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Their eyes of fire sparkling through sights of steelo, And the loud trumpet blowing them together; Then, then, when there was nothing could have
staid My father from the breast of Bolingbroke, O, when the king did throw his warder down, His own life hung upon the staff he threw : Then threw he down himself; and all their lives, That, by indictment, and by dint of sword, Have since miscarried under Bolingbroke. West. You speak, lord Mowbray, now you know
not what: The earl of Hereford? was reputed then In England the most valiant gentleman; Who knows, on whom fortune would then have
smil'd ? But, if your father had been victor there, He ne'er had borne it out of Coventry: For all the country, in a general voice, Çried hate upon him; and all their prayers, and
love, Were set on Hereford, whom they doted on, And bless'd, and grac'd indeed, more than the
SIGHTS of steel,] i. e. the perforated part of their helmets, through which they could see to direct their aim. Visiere, Fr. STEEVENS.
9 The EARL of Hereford —] This is a mistake of our author's. He was Duke of Hereford. See King Richard II. MALONE.
8 And bless'd, and grac'd INDEED, more than the king.] The two oldest folios, (which first gave us this speech of Westmore-, land,) read this line thus :
“ And bless'd and grac'd and did more than the king.” Dr. Thirlby reformed the text very near to the traces of the corrupted reading. TheoBALD.
It shall appear that your demands are just,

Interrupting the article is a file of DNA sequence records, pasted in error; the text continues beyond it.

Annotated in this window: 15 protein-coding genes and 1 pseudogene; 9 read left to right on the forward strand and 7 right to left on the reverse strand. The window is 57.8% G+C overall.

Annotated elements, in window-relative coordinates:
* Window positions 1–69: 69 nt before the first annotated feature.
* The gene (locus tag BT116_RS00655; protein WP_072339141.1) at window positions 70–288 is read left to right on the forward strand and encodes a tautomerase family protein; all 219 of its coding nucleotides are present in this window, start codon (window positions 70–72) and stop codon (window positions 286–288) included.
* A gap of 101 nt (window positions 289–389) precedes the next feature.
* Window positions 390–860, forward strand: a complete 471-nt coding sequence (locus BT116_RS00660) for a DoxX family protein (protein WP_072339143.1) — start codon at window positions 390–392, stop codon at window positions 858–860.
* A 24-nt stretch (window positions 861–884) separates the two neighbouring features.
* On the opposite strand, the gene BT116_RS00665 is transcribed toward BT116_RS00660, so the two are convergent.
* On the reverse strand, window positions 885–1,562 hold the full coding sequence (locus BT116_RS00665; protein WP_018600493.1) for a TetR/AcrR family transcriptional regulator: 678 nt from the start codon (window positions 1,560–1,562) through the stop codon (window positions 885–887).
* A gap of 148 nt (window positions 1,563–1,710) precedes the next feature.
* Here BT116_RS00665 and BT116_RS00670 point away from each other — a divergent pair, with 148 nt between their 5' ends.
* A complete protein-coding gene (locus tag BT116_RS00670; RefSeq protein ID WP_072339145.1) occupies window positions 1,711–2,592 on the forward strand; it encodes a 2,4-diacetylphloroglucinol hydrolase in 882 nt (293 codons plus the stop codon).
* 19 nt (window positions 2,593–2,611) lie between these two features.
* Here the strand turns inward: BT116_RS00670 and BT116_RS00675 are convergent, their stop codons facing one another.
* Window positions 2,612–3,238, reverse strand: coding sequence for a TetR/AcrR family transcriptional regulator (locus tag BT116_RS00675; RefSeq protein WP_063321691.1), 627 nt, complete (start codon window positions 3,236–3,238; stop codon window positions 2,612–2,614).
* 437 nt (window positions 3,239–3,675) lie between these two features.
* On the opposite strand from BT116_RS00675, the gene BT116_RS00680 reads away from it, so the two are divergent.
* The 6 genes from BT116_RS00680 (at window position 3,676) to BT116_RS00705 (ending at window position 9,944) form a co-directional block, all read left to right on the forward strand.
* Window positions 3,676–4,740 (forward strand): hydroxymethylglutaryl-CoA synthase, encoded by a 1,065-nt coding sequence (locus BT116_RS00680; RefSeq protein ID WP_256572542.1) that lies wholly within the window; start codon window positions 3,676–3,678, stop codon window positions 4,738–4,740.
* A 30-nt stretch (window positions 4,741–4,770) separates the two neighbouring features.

Mow. But he hath forc'd us to compel this offer; And it proceeds from policy, not love.
West. Mowbray, you overween, to take it so ; This offer comes from mercy, not from fear : For, lo! within a ken, our army lies; Upon mine honour, all too confident To give admittance to a thought of fear. Our battle is more full of names than yours, Our men more perfect in the use of arms, Our armour all as strong, our cause the best ; Then reason wills', our hearts should be as good :Say you not then, our offer is compell’d. Mows. Well, by my will, we shall admit no
parley. West. That argues but the shame of your of
fenca: A rotten case abides no handling.
Hast. Hath the prince John a full commission, In very ample virtue of his father, To hear, and absolutely to determine Of what conditions we shall stand upon ?
West. That is intended in the general's name': I muse you make so slight a question. Arch. Then take, my lord of Westmoreland,
9 Then reason wills,] The old copy has will. Corrected by Mr. Pope. Perhaps we ought rather to read —" Then reason well. The same mistake has, I think, happened in The Merry Wives of Windsor. MALONE.
The sense is clear without alteration. Reason wills-is, reason determines, directs. STEEVENS.
1 That is intended in the general's name:] That is, this power is included in the name or office of a general. We wonder that you can ask a question so trifling. Johnson.
Intended—is understood, i. e. meant without expressing, like entendu, Fr. subauditur, Lat. STEEVENS.
For this contains our general grievances :
substantial form ;] That is, by a pardon of due form and legal validity. Johnson.
3 To us, and to our PURPOSES, consign'd;] The old copies. confin'd. STEEVENS.
This schedule we see consists of three parts : 1. A redress of general grievances. 2. A pardon for those in arms. 3. Some demands of advantage for them. But this third part is very strangely expressed.
“And present execution of our wills
“ To us, and to our purposes, confin'd." The first line shows they had something to demand, and the second expresses the modesty of that demand. The demand, says the speaker, “is confined to us and to our purposes." modest kind of res ction truly! only as extensive as their appetites and passions. Without question Shakspeare wrote
• To us and to our properties confin'd; i. e. we desire no more than security for our liberties and properties : and this was no unreasonable demand. WARBURTON.